This trip was supposed to be an MCM trip and had the according number of volunteers selected for that purpose. However, MCM was not able to secure permission for us to use the building before September 10th, and our last resort was to use our regular clinic site. 8/22 was also the scheduled visit of 4 dental students from Western Dental. Consequently, flow of clinic was disrupted by the new layout having to accommodate so many people. Nurse Catherine and Peter could not make it at the last minute, so PA students Gina and Emily were recruited to fill their spots as providers, under the supervision of Dr. Pando. The room where we usually hold histories and vitals was converted into a consult room, though I don’t recommend doing this ever again unless we have partitions, because of the lack of privacy. We changed shifts around 1 or 2. Maria Elena was in charge of calling patients. One car of volunteers went to eat while we waited for patients to be seen by physicians. We concluded clinic around 4, ate tacos, and traveled to the border. Those with passport booklets walked across while those with passport cards drove the cars across the border. We passed without incident and arrived back at school safely.

Clinic Report: August 8, 2015 @ Rosarito (Pharmacy)

Coordinator: Jennifer Corona
Pharm Admin Lead: Dorian Chen

We left Stein Clinic at 7:00 AM. We had no problems with the drive there and got there safely. There, Susan split us up into different groups. Niko and Lisa went to help in the pharmacy, Razaw and Kyra went to shadow doctors and Dorian helped a nurse sort medicine. After a shift change, Dorian went to the pharmacy to work alongside Niko and Lisa, Razaw filed papers and Kyra remained shadowing doctors. The clinic trip ended at 3:00 PM and we left to Main Street in search of tacos. We found a taco stand on Main Street and ate there till 4:00 PM and headed on towards the border. We crossed the border back to the US at 7:00 PM.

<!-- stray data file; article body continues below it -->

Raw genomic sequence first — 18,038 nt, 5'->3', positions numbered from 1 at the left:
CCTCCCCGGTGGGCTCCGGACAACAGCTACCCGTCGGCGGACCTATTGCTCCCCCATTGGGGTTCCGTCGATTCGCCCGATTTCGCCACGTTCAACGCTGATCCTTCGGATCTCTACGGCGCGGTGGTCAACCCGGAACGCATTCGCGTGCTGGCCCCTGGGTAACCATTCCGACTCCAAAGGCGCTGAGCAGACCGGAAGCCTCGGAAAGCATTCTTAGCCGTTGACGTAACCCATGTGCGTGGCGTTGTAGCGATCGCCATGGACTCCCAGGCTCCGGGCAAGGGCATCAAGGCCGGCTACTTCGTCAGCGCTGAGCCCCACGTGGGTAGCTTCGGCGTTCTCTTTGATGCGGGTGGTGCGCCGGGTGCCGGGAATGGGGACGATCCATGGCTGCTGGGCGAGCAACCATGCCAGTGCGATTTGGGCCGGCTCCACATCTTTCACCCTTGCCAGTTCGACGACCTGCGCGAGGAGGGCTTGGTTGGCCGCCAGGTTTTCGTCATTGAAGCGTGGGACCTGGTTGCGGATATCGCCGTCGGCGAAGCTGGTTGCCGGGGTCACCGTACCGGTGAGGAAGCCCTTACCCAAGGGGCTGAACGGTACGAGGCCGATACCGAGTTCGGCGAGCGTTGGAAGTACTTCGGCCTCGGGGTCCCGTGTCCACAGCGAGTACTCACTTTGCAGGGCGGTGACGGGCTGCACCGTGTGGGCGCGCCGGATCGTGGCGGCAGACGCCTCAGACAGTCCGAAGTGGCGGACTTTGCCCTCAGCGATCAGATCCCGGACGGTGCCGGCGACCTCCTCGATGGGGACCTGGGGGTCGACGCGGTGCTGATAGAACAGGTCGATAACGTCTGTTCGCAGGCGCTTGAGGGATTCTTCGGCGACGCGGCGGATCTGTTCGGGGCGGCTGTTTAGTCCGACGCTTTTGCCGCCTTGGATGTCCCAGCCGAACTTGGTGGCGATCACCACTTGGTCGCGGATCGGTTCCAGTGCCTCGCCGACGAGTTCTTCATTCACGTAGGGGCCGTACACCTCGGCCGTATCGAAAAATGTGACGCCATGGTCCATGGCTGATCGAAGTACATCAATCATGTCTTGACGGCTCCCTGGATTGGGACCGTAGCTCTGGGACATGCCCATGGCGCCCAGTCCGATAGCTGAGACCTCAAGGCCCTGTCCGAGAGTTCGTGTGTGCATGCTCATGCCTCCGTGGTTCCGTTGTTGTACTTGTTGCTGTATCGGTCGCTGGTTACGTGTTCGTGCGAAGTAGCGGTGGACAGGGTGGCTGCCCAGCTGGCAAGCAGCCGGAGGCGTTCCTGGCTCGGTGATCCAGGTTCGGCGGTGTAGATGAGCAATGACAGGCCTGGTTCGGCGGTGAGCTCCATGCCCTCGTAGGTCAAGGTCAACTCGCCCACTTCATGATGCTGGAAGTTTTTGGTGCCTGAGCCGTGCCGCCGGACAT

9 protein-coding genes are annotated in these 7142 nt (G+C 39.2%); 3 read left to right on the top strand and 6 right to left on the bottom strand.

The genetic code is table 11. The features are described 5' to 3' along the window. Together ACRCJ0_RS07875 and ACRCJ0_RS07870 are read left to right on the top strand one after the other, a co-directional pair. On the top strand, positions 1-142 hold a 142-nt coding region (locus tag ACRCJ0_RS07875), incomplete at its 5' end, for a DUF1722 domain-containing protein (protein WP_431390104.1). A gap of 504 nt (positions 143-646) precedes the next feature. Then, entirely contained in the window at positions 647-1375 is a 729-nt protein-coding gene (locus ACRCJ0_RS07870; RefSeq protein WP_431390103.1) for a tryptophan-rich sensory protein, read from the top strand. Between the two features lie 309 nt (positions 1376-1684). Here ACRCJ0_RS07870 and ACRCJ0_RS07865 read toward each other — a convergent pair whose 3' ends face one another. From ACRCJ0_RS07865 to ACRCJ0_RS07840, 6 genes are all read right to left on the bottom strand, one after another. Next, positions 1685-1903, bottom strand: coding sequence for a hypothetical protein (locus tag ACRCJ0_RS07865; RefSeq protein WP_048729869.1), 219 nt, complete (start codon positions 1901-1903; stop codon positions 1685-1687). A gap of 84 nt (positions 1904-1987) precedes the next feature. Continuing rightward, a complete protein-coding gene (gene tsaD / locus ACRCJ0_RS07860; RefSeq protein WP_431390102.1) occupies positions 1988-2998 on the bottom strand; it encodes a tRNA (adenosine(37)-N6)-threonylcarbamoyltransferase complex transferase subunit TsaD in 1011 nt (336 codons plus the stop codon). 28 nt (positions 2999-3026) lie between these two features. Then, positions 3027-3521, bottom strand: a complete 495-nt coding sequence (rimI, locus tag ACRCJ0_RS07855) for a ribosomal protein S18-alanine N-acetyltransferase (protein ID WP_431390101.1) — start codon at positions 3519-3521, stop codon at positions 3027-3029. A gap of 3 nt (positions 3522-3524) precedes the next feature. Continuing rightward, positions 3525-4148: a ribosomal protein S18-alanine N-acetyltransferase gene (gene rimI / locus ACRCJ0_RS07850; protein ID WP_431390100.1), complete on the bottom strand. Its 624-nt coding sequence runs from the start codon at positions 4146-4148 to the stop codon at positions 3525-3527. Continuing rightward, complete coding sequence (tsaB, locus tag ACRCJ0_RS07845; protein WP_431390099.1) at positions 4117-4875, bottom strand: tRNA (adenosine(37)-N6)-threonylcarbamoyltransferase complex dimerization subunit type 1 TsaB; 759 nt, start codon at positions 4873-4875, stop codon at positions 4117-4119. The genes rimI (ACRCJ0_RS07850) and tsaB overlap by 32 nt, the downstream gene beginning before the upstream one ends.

Their pharmacy is bigger and serves a lot more patient than ours, around 60-100 patients if I remember correctly. To keep the pharmacy running smoothly, they have strict organizational rules. There are 4 roles in the pharmacy, medicine grabber, medicine filler, label maker, and label checker.

During this trip, they had 2 people who were allowed to bring medicine off and back on the shelves. This ensures that the medicine gets put back on the same spot and that the shelves do not get messy. They also put each respective medicine on a specific spot on the shelf and in a bucket. The bucket allows them to stack the medicine laterally since they do not have a lot of space horizontally. Since each medicine is supposed to be in a specific spot on the shelf, they have labeled the shelf in a letter and number coordinate ie. F5 and have a list of all the medicine so if people can’t find a medicine, they can look it up on the list.